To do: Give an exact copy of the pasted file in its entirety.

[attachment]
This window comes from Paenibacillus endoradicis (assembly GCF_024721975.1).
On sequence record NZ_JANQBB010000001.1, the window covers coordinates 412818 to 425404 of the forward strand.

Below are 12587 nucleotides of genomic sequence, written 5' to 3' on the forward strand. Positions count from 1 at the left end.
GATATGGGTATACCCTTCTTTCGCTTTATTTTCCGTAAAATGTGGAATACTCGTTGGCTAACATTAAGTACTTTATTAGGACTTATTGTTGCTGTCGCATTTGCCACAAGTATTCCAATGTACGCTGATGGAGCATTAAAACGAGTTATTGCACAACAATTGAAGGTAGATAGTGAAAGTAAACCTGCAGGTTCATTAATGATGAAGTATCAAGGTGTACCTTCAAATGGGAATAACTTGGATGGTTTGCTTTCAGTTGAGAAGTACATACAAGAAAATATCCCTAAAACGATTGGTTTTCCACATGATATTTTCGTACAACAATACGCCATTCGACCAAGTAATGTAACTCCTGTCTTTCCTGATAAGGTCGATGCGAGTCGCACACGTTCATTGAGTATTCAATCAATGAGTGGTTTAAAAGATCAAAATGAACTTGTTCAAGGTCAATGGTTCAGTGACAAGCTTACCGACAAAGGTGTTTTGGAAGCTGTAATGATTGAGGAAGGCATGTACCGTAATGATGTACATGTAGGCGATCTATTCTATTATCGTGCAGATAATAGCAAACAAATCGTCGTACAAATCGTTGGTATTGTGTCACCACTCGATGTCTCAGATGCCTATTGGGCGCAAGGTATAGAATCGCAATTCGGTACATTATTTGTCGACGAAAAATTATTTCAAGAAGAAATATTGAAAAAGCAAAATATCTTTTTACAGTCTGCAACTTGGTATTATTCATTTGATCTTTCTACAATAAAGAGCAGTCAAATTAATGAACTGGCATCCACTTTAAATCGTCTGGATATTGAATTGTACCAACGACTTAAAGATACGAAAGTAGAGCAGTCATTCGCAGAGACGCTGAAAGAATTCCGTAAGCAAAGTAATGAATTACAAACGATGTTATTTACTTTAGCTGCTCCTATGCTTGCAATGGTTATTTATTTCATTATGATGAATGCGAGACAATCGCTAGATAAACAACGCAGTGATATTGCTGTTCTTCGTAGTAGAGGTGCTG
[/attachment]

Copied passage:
This window comes from Paenibacillus endoradicis (assembly GCF_024721975.1).
On sequence record NZ_JANQBB010000001.1, the window covers coordinates 412818 to 425404 of the forward strand.

Below are 12587 nucleotides of genomic sequence, written 5' to 3' on the forward strand. Positions count from 1 at the left end.
GATATGGGTATACCCTTCTTTCGCTTTATTTTCCGTAAAATGTGGAATACTCGTTGGCTAACATTAAGTACTTTATTAGGACTTATTGTTGCTGTCGCATTTGCCACAAGTATTCCAATGTACGCTGATGGAGCATTAAAACGAGTTATTGCACAACAATTGAAGGTAGATAGTGAAAGTAAACCTGCAGGTTCATTAATGATGAAGTATCAAGGTGTACCTTCAAATGGGAATAACTTGGATGGTTTGCTTTCAGTTGAGAAGTACATACAAGAAAATATCCCTAAAACGATTGGTTTTCCACATGATATTTTCGTACAACAATACGCCATTCGACCAAGTAATGTAACTCCTGTCTTTCCTGATAAGGTCGATGCGAGTCGCACACGTTCATTGAGTATTCAATCAATGAGTGGTTTAAAAGATCAAAATGAACTTGTTCAAGGTCAATGGTTCAGTGACAAGCTTACCGACAAAGGTGTTTTGGAAGCTGTAATGATTGAGGAAGGCATGTACCGTAATGATGTACATGTAGGCGATCTATTCTATTATCGTGCAGATAATAGCAAACAAATCGTCGTACAAATCGTTGGTATTGTGTCACCACTCGATGTCTCAGATGCCTATTGGGCGCAAGGTATAGAATCGCAATTCGGTACATTATTTGTCGACGAAAAATTATTTCAAGAAGAAATATTGAAAAAGCAAAATATCTTTTTACAGTCTGCAACTTGGTATTATTCATTTGATCTTTCTACAATAAAGAGCAGTCAAATTAATGAACTGGCATCCACTTTAAATCGTCTGGATATTGAATTGTACCAACGACTTAAAGATACGAAAGTAGAGCAGTCATTCGCAGAGACGCTGAAAGAATTCCGTAAGCAAAGTAATGAATTACAAACGATGTTATTTACTTTAGCTGCTCCTATGCTTGCAATGGTTATTTATTTCATTATGATGAATGCGAGACAATCGCTAGATAAACAACGCAGTGATATTGCTGTTCTTCGTAGTAGAGGTGCTG